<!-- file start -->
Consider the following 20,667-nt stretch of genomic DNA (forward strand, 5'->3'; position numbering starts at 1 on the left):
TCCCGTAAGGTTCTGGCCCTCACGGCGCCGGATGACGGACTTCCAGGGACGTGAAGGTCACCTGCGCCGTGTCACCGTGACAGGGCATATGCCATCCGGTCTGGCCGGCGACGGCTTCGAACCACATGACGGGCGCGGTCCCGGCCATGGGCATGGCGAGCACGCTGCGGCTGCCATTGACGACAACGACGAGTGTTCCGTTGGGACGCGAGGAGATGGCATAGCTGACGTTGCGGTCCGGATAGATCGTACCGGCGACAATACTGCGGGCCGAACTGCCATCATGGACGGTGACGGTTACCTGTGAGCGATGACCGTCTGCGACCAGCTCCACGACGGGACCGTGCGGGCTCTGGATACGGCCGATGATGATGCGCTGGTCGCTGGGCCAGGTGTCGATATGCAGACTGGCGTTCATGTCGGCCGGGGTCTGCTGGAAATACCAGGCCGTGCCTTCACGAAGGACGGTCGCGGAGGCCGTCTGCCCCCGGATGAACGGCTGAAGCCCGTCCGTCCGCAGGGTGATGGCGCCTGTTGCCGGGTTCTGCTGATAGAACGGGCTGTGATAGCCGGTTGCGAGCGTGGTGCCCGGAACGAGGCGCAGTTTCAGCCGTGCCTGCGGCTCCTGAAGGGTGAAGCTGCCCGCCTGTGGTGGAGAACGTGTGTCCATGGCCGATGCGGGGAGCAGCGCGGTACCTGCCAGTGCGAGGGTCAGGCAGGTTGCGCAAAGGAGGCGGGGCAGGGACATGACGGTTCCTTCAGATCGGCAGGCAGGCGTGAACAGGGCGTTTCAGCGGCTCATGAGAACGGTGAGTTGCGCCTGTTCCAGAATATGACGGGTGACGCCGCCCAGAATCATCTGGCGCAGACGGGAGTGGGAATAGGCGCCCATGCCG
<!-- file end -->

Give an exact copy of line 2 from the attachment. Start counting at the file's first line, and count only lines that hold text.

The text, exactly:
TCCCGTAAGGTTCTGGCCCTCACGGCGCCGGATGACGGACTTCCAGGGACGTGAAGGTCACCTGCGCCGTGTCACCGTGACAGGGCATATGCCATCCGGTCTGGCCGGCGACGGCTTCGAACCACATGACGGGCGCGGTCCCGGCCATGGGCATGGCGAGCACGCTGCGGCTGCCATTGACGACAACGACGAGTGTTCCGTTGGGACGCGAGGAGATGGCATAGCTGACGTTGCGGTCCGGATAGATCGTACCGGCGACAATACTGCGGGCCGAACTGCCATCATGGACGGTGACGGTTACCTGTGAGCGATGACCGTCTGCGACCAGCTCCACGACGGGACCGTGCGGGCTCTGGATACGGCCGATGATGATGCGCTGGTCGCTGGGCCAGGTGTCGATATGCAGACTGGCGTTCATGTCGGCCGGGGTCTGCTGGAAATACCAGGCCGTGCCTTCACGAAGGACGGTCGCGGAGGCCGTCTGCCCCCGGATGAACGGCTGAAGCCCGTCCGTCCGCAGGGTGATGGCGCCTGTTGCCGGGTTCTGCTGATAGAACGGGCTGTGATAGCCGGTTGCGAGCGTGGTGCCCGGAACGAGGCGCAGTTTCAGCCGTGCCTGCGGCTCCTGAAGGGTGAAGCTGCCCGCCTGTGGTGGAGAACGTGTGTCCATGGCCGATGCGGGGAGCAGCGCGGTACCTGCCAGTGCGAGGGTCAGGCAGGTTGCGCAAAGGAGGCGGGGCAGGGACATGACGGTTCCTTCAGATCGGCAGGCAGGCGTGAACAGGGCGTTTCAGCGGCTCATGAGAACGGTGAGTTGCGCCTGTTCCAGAATATGACGGGTGACGCCGCCCAGAATCATCTGGCGCAGACGGGAGTGGGAATAGGCGCCCATGCCG